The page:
Food Cowboy launches No Waste Promise Alliance and Food Waste Innovation Fund to finance development of post-food waste economy
Program will allow consumers to invest $75 million a year in innovative charities and waste-reducing start-ups through their food purchases
Bethesda, Md. — FOOD COWBOY announced today the launch of the No Waste Promise Alliance and the Food Waste Innovation Fund, which together will invest up to $75 million a year in public and private sector solutions to food waste.
Food Cowboy uses mobile technology to help food companies route surplus and unsaleable inventory to charities and organic waste to composters. The USDA has called it “the food industry’s leading technology solution to supply chain waste.”
“The scale of the food waste problem in America is enormous,” said Food Cowboy co-founder Barbara Cohen, a nutrition scientist and hunger expert who helped coin the term “food insecurity.” “Meaningful change won’t happen until charities have the right tools and we develop more market-based solutions.”
Food Cowboy’s strategy for financing the Food Waste Investment Fund turns on taxes:
Congress recently granted the food industry up to $6 billion in bonus tax deductions as an incentive to donate more food. But they largely go unused because food banks lack the capacity to accept more than a fraction of the inventory that businesses need to dispose of each day.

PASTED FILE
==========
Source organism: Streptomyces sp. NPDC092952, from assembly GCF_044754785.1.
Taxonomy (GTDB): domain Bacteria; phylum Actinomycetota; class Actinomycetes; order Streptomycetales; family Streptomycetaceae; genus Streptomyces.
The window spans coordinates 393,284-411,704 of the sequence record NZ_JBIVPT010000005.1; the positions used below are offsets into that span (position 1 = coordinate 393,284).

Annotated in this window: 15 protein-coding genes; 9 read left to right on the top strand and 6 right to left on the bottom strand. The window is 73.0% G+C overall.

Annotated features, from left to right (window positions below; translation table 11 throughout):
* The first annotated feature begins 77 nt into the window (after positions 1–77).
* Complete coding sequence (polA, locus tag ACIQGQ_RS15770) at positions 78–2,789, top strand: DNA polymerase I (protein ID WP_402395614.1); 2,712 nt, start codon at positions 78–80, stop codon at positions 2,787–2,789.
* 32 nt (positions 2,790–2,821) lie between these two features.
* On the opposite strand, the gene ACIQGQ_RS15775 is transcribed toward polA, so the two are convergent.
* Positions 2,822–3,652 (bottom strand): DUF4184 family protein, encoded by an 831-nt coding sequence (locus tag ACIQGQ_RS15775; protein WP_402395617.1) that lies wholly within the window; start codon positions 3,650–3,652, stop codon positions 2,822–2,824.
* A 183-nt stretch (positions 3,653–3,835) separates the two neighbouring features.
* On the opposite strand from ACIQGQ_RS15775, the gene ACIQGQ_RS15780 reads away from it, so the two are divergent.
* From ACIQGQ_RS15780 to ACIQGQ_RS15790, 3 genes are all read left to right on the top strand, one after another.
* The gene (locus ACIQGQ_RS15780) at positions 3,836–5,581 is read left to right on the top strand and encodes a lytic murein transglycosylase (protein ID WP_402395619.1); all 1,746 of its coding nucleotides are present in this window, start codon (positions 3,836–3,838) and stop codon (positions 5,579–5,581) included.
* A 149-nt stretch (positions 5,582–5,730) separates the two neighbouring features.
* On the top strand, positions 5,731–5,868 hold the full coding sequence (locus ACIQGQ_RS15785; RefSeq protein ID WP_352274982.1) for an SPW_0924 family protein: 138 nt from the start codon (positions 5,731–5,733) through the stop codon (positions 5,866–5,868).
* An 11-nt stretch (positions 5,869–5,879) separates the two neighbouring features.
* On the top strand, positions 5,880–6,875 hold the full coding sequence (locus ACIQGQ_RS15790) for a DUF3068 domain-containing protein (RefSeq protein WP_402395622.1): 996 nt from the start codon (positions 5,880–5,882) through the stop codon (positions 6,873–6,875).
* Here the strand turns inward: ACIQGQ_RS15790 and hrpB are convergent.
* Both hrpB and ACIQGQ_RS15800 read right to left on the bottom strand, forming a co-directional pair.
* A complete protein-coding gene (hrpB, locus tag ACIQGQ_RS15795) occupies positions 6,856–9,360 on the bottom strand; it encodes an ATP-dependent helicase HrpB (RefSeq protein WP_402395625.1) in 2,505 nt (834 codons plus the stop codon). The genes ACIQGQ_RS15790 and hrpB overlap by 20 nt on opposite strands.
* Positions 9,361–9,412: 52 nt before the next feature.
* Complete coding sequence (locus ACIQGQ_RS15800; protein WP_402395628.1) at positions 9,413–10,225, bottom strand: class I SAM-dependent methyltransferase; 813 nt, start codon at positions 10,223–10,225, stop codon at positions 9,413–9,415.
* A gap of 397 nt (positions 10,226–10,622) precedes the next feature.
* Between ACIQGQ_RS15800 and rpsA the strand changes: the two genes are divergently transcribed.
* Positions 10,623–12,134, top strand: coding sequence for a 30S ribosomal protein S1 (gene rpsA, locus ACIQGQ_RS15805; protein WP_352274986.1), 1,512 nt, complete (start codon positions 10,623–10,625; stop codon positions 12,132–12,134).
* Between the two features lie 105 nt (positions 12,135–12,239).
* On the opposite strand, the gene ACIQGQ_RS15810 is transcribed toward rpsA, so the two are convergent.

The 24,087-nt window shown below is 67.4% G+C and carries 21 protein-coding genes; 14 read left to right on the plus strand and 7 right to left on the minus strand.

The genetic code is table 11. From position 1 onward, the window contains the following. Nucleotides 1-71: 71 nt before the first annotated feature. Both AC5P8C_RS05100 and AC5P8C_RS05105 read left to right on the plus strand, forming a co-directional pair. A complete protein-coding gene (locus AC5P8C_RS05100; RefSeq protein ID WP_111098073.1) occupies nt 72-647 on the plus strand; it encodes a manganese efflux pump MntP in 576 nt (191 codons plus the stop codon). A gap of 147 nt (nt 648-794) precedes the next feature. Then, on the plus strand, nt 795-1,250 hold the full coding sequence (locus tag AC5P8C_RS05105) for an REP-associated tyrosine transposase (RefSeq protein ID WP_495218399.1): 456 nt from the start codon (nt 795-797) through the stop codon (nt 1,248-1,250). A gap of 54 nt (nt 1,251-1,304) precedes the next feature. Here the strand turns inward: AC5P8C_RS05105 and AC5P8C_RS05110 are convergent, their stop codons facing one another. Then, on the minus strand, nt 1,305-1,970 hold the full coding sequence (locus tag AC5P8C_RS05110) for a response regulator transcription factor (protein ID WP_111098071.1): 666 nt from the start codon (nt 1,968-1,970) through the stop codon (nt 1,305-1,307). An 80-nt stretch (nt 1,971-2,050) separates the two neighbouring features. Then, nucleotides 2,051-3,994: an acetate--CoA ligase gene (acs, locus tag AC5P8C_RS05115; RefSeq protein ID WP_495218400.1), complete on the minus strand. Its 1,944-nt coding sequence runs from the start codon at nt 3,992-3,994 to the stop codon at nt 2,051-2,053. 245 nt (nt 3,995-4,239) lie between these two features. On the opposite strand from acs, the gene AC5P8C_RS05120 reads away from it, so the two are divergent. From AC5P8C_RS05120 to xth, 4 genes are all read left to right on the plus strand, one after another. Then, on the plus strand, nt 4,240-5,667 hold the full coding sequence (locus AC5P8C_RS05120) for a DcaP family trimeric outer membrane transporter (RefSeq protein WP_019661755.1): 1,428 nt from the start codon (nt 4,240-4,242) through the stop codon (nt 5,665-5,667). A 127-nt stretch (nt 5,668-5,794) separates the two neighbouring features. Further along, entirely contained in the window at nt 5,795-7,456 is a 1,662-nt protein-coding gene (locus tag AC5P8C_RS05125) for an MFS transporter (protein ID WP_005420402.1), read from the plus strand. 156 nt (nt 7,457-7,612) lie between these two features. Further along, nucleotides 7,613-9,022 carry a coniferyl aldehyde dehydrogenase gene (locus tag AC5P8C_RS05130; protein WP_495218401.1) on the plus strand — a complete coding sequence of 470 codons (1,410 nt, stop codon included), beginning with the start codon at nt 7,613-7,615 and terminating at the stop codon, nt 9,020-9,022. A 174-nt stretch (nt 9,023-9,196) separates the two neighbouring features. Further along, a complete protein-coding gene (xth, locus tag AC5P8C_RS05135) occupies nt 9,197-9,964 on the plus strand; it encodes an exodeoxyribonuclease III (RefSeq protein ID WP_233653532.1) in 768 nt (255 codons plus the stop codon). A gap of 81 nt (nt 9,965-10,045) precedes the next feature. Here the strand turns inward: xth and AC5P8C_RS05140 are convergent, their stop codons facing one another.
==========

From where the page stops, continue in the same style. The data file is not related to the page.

Beginning this fall, when companies use Food Cowboy to donate inventory they will pay a small commission on the tax benefits for which they qualify. Two-thirds of the fee – up to $50 million a year – will go to Food Cowboy Foundation to help food banks cover the costs of recovering food, adding capacity and developing new service models, such as L.A. Kitchen, which DC Central Kitchen founder Robert Egger launched in 2014, and Daily Table, launched last year by former Trader Joe’s CEO Doug Rauch.
Both Egger and Rauch serve on the board of Food Cowboy Foundation, along with retired Marine Corps general Mike Mulqueen, who led Chicago’s food bank for 15 years. “Our plan is to invest $50 million a year to transform the food bank sector,” said Food Cowboy co-founder Roger Gordon, who has an extensive nonprofit background himself. “With experience like this on our board, we know we’ll get the job done right.”
The remaining fees – up to $25 million a year – will be invested in new waste-reducing businesses and technologies, such as companies that deliver “ugly” fruits and vegetables directly to consumers and small scale anaerobic digesters that turn food waste into cooking gas.
“We know so many creative people who are working on real solutions to hunger and waste – they are our heroes.” said Steven Finn, Managing Director of ResponsEcology and the chair of Food Cowboy Foundation’s Leadership Circle. “But it can cost millions of dollars to bring a product or service to market. Before, we only had the ideas and the desire, but now we have the means as well.”
Consumers can “invest” in the Food Waste Innovation Fund by supporting members of the No Waste Promise Alliance and looking for the Food Cowboy logo wherever they buy food.
For more information contact Roger Gordon or Barbara Cohen
email@example.com / (800) 673-6916 FoodCowboy.com